Galaxy Entertainment’s 3Q21 EBITDA beat that of its peers and consensus forecasts, though were largely a “non-event” due to limited operations due to border closures, analysts at J.P. Morgan wrote.
Calling the results respectable, the firm said “there still isn’t much to read on forward estimates given limited operations & border controls during the quarter, like any other Macau earnings.”
The operator reported a 56 percent decline in adjusted EBITDA quarter-on-quarter to HK$503 million. On a luck-adjusted basis, the figure was down 48 percent at $550 million from 2Q21. Total net revenue was $4.28 billion, down 23 percent.
The firm said the result was 14 percent of its pre-pandemic level for the quarter and well ahead of consensus of $429 million and its peers, which on average reported EBITDA of 4 percent of pre-Covid levels for the period.
Gross gambling revenue was down 26 percent on the quarter, in line with the market, at $3.7 billion. VIP was $1.2 billion, down 27 percent sequentially, while mass GGR was down 25 percent at $2.3 billion.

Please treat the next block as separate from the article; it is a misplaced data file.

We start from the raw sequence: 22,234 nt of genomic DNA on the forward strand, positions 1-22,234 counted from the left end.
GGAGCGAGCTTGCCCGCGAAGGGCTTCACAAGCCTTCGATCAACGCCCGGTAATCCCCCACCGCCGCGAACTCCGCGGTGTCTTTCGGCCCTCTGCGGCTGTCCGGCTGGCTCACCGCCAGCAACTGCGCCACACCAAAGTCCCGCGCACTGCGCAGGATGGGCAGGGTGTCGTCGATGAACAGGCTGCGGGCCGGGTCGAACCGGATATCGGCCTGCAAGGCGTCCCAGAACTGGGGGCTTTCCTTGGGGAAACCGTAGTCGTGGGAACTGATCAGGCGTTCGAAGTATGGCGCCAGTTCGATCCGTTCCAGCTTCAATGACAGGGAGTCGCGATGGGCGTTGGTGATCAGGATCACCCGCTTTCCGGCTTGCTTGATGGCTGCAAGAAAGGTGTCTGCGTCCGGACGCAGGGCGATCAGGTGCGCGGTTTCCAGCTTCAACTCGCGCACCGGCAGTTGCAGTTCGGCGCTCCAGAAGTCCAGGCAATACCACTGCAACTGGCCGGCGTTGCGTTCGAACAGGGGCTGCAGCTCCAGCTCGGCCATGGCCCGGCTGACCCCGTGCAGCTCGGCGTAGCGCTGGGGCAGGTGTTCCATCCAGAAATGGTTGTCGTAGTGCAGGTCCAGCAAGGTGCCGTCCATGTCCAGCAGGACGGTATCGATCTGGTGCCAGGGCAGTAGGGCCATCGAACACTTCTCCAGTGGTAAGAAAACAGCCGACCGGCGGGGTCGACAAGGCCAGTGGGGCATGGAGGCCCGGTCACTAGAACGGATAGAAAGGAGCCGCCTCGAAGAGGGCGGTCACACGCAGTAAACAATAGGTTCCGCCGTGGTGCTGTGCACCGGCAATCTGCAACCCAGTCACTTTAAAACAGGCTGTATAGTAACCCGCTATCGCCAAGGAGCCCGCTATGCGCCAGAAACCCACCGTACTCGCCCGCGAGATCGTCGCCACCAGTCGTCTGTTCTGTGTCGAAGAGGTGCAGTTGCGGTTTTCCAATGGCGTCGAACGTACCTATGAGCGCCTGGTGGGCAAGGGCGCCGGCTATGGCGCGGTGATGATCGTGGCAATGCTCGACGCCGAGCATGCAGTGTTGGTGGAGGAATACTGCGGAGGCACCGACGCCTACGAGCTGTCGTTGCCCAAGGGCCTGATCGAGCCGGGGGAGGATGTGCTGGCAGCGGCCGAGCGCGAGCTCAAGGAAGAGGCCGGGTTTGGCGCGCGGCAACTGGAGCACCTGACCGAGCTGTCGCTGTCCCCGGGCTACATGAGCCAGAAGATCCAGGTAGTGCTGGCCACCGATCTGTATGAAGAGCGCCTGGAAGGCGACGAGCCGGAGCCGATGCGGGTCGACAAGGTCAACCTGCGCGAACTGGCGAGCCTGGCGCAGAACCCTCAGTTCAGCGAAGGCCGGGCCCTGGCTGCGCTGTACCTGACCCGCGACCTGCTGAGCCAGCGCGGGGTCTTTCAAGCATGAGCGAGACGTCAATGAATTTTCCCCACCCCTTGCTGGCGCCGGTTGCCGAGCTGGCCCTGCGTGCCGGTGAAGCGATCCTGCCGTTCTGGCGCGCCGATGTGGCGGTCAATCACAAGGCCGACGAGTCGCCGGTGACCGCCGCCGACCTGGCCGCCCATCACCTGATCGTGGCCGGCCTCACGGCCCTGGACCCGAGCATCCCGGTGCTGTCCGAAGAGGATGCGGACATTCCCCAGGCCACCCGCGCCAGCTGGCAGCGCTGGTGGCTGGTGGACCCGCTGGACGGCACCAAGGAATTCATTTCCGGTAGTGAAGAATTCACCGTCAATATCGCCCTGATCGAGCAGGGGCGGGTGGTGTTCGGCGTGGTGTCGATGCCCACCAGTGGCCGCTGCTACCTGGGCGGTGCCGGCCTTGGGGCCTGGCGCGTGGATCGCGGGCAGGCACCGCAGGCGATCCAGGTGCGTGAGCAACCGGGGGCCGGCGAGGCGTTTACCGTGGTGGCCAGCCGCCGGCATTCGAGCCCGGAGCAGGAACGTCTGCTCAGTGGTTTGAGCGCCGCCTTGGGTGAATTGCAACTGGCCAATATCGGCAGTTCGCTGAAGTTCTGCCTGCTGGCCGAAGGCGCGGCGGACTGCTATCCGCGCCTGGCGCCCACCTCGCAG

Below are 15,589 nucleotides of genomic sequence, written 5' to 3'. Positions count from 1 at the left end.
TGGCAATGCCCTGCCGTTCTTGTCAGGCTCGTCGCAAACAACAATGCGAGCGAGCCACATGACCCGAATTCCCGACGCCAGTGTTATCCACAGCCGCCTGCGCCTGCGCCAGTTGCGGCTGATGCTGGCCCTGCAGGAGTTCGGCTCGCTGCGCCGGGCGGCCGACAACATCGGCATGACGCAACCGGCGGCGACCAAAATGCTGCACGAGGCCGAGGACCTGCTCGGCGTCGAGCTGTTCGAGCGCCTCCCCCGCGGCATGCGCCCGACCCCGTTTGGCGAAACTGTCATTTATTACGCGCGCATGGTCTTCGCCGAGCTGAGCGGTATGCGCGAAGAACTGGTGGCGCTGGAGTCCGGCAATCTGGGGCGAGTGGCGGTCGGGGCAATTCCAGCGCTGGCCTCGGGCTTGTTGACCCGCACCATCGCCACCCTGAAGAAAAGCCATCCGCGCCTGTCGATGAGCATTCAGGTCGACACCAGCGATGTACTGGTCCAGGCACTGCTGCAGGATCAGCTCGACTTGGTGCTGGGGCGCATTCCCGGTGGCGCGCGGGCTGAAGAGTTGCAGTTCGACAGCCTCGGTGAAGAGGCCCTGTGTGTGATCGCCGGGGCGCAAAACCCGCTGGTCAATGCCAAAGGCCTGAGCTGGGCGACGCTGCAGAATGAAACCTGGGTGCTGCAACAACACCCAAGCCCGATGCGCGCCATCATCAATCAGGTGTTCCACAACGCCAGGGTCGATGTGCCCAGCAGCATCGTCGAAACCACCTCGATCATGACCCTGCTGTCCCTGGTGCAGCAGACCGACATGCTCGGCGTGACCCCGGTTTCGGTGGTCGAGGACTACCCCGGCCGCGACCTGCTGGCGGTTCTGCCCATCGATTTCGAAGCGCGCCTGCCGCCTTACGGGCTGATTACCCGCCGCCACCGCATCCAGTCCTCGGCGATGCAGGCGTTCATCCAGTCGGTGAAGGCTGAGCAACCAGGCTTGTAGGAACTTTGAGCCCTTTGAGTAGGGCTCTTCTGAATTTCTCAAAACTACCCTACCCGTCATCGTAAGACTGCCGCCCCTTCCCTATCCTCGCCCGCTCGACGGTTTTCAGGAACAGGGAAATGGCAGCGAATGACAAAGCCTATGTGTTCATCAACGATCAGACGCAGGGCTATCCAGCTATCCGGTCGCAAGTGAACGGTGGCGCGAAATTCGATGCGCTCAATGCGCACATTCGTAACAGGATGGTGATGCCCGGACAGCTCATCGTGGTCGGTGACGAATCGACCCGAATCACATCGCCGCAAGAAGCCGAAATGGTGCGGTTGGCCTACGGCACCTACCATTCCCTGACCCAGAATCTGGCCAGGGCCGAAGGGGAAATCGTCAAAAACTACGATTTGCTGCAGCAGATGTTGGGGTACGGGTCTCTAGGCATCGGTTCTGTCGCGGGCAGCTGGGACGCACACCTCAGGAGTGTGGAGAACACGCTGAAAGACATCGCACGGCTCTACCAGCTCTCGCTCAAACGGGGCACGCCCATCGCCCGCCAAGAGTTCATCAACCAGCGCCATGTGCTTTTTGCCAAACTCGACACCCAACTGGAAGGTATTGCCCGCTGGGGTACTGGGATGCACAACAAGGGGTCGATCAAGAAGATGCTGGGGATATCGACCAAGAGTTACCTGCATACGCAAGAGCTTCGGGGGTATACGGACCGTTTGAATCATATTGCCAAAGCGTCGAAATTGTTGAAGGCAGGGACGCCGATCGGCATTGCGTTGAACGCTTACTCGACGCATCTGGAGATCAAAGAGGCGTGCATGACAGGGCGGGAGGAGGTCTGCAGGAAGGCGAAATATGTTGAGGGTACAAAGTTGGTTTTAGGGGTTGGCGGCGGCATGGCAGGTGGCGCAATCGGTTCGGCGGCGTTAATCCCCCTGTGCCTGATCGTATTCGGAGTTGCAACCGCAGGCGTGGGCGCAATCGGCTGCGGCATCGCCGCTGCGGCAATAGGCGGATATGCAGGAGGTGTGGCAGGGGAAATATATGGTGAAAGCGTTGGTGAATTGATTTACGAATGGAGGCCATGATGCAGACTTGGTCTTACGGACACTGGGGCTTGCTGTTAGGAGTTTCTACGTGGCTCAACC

Bernstein Research said mass GGR including slots was 66 percent of the total, higher than its historical level, indicating strong premium mass demand despite the Covid disruptions. The company’s market share was 20 percent, roughly equal to 2Q21, but down from 21 percent in the first quarter.
“Performance post-Oct. 19 border reopening with China was encouraging,” Bernstein wrote. “Galaxy saw business immediately bounced back to the high level before the July outbreak, in both casino and non-gaming.”
Management reportedly said that October was “almost breakeven,” with the breakeven point of 20 percent of 2019 GGR.
Macau was hit by two Covid outbreaks in the quarter, one in August and one in September, triggering immediate border restrictions. Authorities ordered three rounds of mass testing of the local population to screen for the virus. Macau is now clear, although there is concern due to a widening spread in many provinces in Mainland China.
Daily operating expenditures were US$2.3 million, which was slightly lower than the prior quarter.
“While costs will rise as business returns, Galaxy should be able to see ongoing cost savings compared to its pre-Covid cost structure,” said Bernstein, which has an “outperform” rating on the stock.
Galaxy indicated that Galaxy Phase 3 remains on track to open next year, although J.P. Morgan noted that there had been a slight tone change, with prior references signalling the opening “early’ in 2022.
The next phase expansion includes the 450 all-suite Raffles Hotel, followed by the Andaz Hotel and the Galaxy International Convention Center.